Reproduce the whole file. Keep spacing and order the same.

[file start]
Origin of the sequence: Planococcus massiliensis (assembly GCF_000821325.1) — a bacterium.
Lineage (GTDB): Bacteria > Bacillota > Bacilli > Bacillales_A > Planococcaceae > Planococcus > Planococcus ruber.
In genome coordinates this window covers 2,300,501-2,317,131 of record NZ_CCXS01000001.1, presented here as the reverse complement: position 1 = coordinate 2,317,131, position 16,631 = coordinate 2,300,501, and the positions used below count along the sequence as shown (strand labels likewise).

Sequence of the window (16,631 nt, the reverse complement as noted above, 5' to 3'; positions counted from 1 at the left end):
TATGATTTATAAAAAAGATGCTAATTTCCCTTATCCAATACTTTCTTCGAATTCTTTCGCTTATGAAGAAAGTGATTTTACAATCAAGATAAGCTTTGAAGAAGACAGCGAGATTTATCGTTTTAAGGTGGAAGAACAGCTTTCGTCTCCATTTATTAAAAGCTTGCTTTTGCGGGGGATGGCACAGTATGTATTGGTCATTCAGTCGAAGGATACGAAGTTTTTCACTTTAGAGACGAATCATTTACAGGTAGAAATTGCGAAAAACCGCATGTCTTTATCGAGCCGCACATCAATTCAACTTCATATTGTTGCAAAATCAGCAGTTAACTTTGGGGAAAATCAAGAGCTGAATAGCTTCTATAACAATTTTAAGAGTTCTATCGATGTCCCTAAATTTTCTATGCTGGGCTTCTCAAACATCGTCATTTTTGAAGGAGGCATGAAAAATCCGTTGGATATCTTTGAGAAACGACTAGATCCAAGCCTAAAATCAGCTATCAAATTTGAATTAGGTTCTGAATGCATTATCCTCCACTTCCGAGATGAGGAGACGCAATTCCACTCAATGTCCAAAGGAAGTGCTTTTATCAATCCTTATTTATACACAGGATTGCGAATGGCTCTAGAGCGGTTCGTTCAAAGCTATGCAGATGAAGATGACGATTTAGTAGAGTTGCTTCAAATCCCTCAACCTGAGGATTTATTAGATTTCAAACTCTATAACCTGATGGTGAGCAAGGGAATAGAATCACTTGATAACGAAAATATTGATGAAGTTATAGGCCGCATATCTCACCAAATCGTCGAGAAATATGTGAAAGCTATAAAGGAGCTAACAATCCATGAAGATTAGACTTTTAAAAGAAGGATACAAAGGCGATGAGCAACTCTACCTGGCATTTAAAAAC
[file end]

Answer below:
Origin of the sequence: Planococcus massiliensis (assembly GCF_000821325.1) — a bacterium.
Lineage (GTDB): Bacteria > Bacillota > Bacilli > Bacillales_A > Planococcaceae > Planococcus > Planococcus ruber.
In genome coordinates this window covers 2,300,501-2,317,131 of record NZ_CCXS01000001.1, presented here as the reverse complement: position 1 = coordinate 2,317,131, position 16,631 = coordinate 2,300,501, and the positions used below count along the sequence as shown (strand labels likewise).

Sequence of the window (16,631 nt, the reverse complement as noted above, 5' to 3'; positions counted from 1 at the left end):
TATGATTTATAAAAAAGATGCTAATTTCCCTTATCCAATACTTTCTTCGAATTCTTTCGCTTATGAAGAAAGTGATTTTACAATCAAGATAAGCTTTGAAGAAGACAGCGAGATTTATCGTTTTAAGGTGGAAGAACAGCTTTCGTCTCCATTTATTAAAAGCTTGCTTTTGCGGGGGATGGCACAGTATGTATTGGTCATTCAGTCGAAGGATACGAAGTTTTTCACTTTAGAGACGAATCATTTACAGGTAGAAATTGCGAAAAACCGCATGTCTTTATCGAGCCGCACATCAATTCAACTTCATATTGTTGCAAAATCAGCAGTTAACTTTGGGGAAAATCAAGAGCTGAATAGCTTCTATAACAATTTTAAGAGTTCTATCGATGTCCCTAAATTTTCTATGCTGGGCTTCTCAAACATCGTCATTTTTGAAGGAGGCATGAAAAATCCGTTGGATATCTTTGAGAAACGACTAGATCCAAGCCTAAAATCAGCTATCAAATTTGAATTAGGTTCTGAATGCATTATCCTCCACTTCCGAGATGAGGAGACGCAATTCCACTCAATGTCCAAAGGAAGTGCTTTTATCAATCCTTATTTATACACAGGATTGCGAATGGCTCTAGAGCGGTTCGTTCAAAGCTATGCAGATGAAGATGACGATTTAGTAGAGTTGCTTCAAATCCCTCAACCTGAGGATTTATTAGATTTCAAACTCTATAACCTGATGGTGAGCAAGGGAATAGAATCACTTGATAACGAAAATATTGATGAAGTTATAGGCCGCATATCTCACCAAATCGTCGAGAAATATGTGAAAGCTATAAAGGAGCTAACAATCCATGAAGATTAGACTTTTAAAAGAAGGATACAAAGGCGATGAGCAACTCTACCTGGCATTTAAAAAC